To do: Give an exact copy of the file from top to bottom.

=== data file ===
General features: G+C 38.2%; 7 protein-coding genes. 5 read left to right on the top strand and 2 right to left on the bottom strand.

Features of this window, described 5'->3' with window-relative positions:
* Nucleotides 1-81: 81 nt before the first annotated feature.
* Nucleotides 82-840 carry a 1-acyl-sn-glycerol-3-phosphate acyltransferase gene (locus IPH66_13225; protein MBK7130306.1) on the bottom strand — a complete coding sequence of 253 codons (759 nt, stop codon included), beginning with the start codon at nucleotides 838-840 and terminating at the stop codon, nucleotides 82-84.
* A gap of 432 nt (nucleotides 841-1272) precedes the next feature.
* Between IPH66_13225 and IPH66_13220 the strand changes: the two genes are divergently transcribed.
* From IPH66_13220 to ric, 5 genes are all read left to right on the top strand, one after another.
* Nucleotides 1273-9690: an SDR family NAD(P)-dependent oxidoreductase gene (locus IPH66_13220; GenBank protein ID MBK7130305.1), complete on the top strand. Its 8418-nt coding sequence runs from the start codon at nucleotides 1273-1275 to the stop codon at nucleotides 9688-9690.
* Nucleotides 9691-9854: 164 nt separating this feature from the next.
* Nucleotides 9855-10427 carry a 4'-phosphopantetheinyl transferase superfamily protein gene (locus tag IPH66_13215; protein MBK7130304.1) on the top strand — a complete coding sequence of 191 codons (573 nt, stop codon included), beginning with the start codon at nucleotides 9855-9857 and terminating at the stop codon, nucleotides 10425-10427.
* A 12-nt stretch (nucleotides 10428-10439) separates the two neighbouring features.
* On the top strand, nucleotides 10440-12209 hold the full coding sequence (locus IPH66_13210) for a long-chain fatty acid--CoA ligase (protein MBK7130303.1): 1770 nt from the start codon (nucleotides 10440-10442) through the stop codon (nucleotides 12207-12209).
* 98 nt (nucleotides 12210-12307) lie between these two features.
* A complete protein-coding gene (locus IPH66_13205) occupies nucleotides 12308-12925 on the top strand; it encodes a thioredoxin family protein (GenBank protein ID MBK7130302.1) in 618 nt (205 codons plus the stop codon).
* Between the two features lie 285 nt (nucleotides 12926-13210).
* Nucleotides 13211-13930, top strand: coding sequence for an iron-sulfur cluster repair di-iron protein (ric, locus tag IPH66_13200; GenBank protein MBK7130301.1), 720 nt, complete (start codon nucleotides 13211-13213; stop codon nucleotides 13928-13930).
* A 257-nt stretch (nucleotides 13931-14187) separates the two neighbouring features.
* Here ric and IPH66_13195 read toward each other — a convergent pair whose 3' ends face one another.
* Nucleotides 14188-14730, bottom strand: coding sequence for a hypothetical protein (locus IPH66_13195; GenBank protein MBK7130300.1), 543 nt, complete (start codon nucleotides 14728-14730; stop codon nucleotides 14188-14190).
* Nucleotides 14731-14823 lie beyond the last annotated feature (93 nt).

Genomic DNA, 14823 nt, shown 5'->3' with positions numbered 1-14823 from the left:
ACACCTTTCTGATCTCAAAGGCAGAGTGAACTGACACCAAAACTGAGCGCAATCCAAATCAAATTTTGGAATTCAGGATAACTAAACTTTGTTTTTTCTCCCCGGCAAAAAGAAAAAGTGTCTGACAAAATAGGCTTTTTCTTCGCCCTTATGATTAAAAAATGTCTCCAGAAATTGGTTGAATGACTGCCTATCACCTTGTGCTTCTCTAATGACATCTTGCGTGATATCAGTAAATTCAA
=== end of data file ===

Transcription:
General features: G+C 38.2%; 7 protein-coding genes. 5 read left to right on the top strand and 2 right to left on the bottom strand.

Features of this window, described 5'->3' with window-relative positions:
* Nucleotides 1-81: 81 nt before the first annotated feature.
* Nucleotides 82-840 carry a 1-acyl-sn-glycerol-3-phosphate acyltransferase gene (locus IPH66_13225; protein MBK7130306.1) on the bottom strand — a complete coding sequence of 253 codons (759 nt, stop codon included), beginning with the start codon at nucleotides 838-840 and terminating at the stop codon, nucleotides 82-84.
* A gap of 432 nt (nucleotides 841-1272) precedes the next feature.
* Between IPH66_13225 and IPH66_13220 the strand changes: the two genes are divergently transcribed.
* From IPH66_13220 to ric, 5 genes are all read left to right on the top strand, one after another.
* Nucleotides 1273-9690: an SDR family NAD(P)-dependent oxidoreductase gene (locus IPH66_13220; GenBank protein ID MBK7130305.1), complete on the top strand. Its 8418-nt coding sequence runs from the start codon at nucleotides 1273-1275 to the stop codon at nucleotides 9688-9690.
* Nucleotides 9691-9854: 164 nt separating this feature from the next.
* Nucleotides 9855-10427 carry a 4'-phosphopantetheinyl transferase superfamily protein gene (locus tag IPH66_13215; protein MBK7130304.1) on the top strand — a complete coding sequence of 191 codons (573 nt, stop codon included), beginning with the start codon at nucleotides 9855-9857 and terminating at the stop codon, nucleotides 10425-10427.
* A 12-nt stretch (nucleotides 10428-10439) separates the two neighbouring features.
* On the top strand, nucleotides 10440-12209 hold the full coding sequence (locus IPH66_13210) for a long-chain fatty acid--CoA ligase (protein MBK7130303.1): 1770 nt from the start codon (nucleotides 10440-10442) through the stop codon (nucleotides 12207-12209).
* 98 nt (nucleotides 12210-12307) lie between these two features.
* A complete protein-coding gene (locus IPH66_13205) occupies nucleotides 12308-12925 on the top strand; it encodes a thioredoxin family protein (GenBank protein ID MBK7130302.1) in 618 nt (205 codons plus the stop codon).
* Between the two features lie 285 nt (nucleotides 12926-13210).
* Nucleotides 13211-13930, top strand: coding sequence for an iron-sulfur cluster repair di-iron protein (ric, locus tag IPH66_13200; GenBank protein MBK7130301.1), 720 nt, complete (start codon nucleotides 13211-13213; stop codon nucleotides 13928-13930).
* A 257-nt stretch (nucleotides 13931-14187) separates the two neighbouring features.
* Here ric and IPH66_13195 read toward each other — a convergent pair whose 3' ends face one another.
* Nucleotides 14188-14730, bottom strand: coding sequence for a hypothetical protein (locus IPH66_13195; GenBank protein MBK7130300.1), 543 nt, complete (start codon nucleotides 14728-14730; stop codon nucleotides 14188-14190).
* Nucleotides 14731-14823 lie beyond the last annotated feature (93 nt).

Genomic DNA, 14823 nt, shown 5'->3' with positions numbered 1-14823 from the left:
ACACCTTTCTGATCTCAAAGGCAGAGTGAACTGACACCAAAACTGAGCGCAATCCAAATCAAATTTTGGAATTCAGGATAACTAAACTTTGTTTTTTCTCCCCGGCAAAAAGAAAAAGTGTCTGACAAAATAGGCTTTTTCTTCGCCCTTATGATTAAAAAATGTCTCCAGAAATTGGTTGAATGACTGCCTATCACCTTGTGCTTCTCTAATGACATCTTGCGTGATATCAGTAAATTCAA